People don’t take trips… trips take people -John Steinbeck
Travel, like life, holds within it ‘layers’ of experience. There is the mobility itself, the mechanics of getting from place to place. There are the persons with whom you travel. And there is whatever is going on in your head, not to mention the world, at that particular time.
Our recent trip had all of this in abundance. I suppose the mobility part of travel is, perhaps, the most dominant, and so I will give you that scenario in this first instalment of our recent travels.
Here you see a photo of how many suitcases were waiting for us at the end of our three week trip to the USA.
It all started when we left Cincinnati. As we assembled at the gate and the boarding time came and went, but we did not, we started to get suspicious. Passengers are mostly kept in the dark during these things. Finally after several announcements that simply stated departure time had been set back, even though the time on the gate sign still read the original boarding time, it was announced boarding time had also been set back. After two hours of this ridiculous charade we were allowed to board the plane. As we were pulling out of the gate, the pilot finally told us, when the plane had been pulled into the gate, either it scraped the bridge or the bridge scraped it and they were worried that some of the sensors on the plane had been damaged and it took time to test them all.
When we arrived in Dallas for our connecting flight to LA, we walked as fast as we could because the delay had used up all of our transit time. (Due to our daughter’s continuing compressed nerve problem, we were limited in speed) Much to our surprise as we approached the gate, the flight looked like it was just boarding. Wrong. Once again we played the waiting game for an hour, being told nothing except the departure time was set back. Finally the flight was cancelled and moved to another plane at an adjacent gate. While they put the food and baggage on board, we waited, and waited. (To be fair, we did get to wait within a few feet of Pricilla Presley. She was very quiet and composed, beautifully coiffed and attired, and slightly ‘other worldly’ looking.)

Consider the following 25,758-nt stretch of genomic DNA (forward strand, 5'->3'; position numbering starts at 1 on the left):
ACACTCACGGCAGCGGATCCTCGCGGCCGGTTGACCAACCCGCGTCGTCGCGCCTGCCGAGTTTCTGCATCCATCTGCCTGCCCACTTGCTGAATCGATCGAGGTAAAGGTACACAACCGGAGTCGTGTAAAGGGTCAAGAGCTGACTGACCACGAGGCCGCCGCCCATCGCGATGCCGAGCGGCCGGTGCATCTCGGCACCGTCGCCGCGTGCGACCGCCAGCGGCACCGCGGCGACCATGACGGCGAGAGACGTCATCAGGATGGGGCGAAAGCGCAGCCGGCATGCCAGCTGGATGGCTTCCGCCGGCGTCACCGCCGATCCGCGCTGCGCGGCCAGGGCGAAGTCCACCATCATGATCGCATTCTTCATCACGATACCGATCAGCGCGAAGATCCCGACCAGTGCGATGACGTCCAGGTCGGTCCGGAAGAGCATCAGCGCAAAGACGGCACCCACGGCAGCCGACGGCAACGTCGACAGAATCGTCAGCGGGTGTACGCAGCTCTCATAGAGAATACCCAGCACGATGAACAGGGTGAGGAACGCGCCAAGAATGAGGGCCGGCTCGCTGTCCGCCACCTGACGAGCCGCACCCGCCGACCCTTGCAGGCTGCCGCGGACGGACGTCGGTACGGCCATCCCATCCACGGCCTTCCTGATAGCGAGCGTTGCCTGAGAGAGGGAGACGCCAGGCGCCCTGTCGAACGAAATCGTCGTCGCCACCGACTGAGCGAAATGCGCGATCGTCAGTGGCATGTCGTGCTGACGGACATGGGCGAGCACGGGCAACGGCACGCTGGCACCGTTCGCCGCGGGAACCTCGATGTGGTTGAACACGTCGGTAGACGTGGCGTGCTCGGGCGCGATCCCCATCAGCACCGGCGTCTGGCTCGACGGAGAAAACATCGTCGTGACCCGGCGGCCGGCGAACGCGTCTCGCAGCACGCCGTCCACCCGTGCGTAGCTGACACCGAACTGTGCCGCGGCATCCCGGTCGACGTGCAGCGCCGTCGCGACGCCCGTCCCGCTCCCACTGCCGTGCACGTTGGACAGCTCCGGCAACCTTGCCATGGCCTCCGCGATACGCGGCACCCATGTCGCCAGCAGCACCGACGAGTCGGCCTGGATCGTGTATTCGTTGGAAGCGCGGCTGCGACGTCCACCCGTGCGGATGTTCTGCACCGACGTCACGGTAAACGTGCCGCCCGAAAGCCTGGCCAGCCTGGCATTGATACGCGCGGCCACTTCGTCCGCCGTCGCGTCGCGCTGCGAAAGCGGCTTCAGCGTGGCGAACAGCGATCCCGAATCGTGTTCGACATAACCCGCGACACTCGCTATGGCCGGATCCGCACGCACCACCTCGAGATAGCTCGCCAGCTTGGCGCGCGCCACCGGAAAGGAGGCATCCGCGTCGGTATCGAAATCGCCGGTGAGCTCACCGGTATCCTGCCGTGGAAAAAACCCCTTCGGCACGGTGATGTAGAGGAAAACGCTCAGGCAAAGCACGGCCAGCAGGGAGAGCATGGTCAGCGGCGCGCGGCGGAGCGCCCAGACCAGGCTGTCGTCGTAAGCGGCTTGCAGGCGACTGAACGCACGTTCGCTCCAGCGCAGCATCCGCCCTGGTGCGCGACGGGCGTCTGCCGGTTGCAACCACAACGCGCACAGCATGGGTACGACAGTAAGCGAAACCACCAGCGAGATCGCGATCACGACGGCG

Once on board the plane, which was so new it still had that ‘new car’ smell, it became apparent to me that something was still amiss. We sat on the tarmac for a long while, about 40 minutes. Once we were in the air, the flight attendant apologised that the ovens were not working, so our (first class) meal would be either a sandwich or a salad, neither of which I could eat. Fortunately, I’d had an orange in the airport lounge, so I would ‘survive’. Halfway into the flight an apology was announced that the in flight entertainment system was not working very well. I was reading so it didn’t matter to me, but I’m sure it mattered to others. It was a new plane, for goodness sake!
We arrived to LA just in time to see our A380 pulling away from the gate. It was what we expected, really. An American Airline agent met us at the gate. She told us she was there to help us rebook a flight and sort out details. In actual fact she was part of a scheme to inflict more torture. Rather than rebook us on the same flight the next night, (it was fully booked), they sent us to Sydney via Tokyo! It was 11pm and by the time we got to the hotel they put us in for the night it was 11.30 and we had NO suitcases. We sat at the bar and made phone calls and sent emails to Australia, trying to fix a few complications created from arriving a full day later. After only about five hours’ sleep it was time to get up and have breakfast and get back to the airport for our long journey home. Our daughter’s compressed sciatic nerve condition was a constant concern and reacted badly to the extra sitting. Knowing what we know now, we would probably have retrieved the suitcases for the night and re-checked them the next morning. But at 11pm, and with the American agent less than reassuring that it was a good idea to take the bags ‘out of the system,’ we left them. They were tagged through to our final destinations of Alice Springs and Adelaide, so we assumed they would eventually make it there.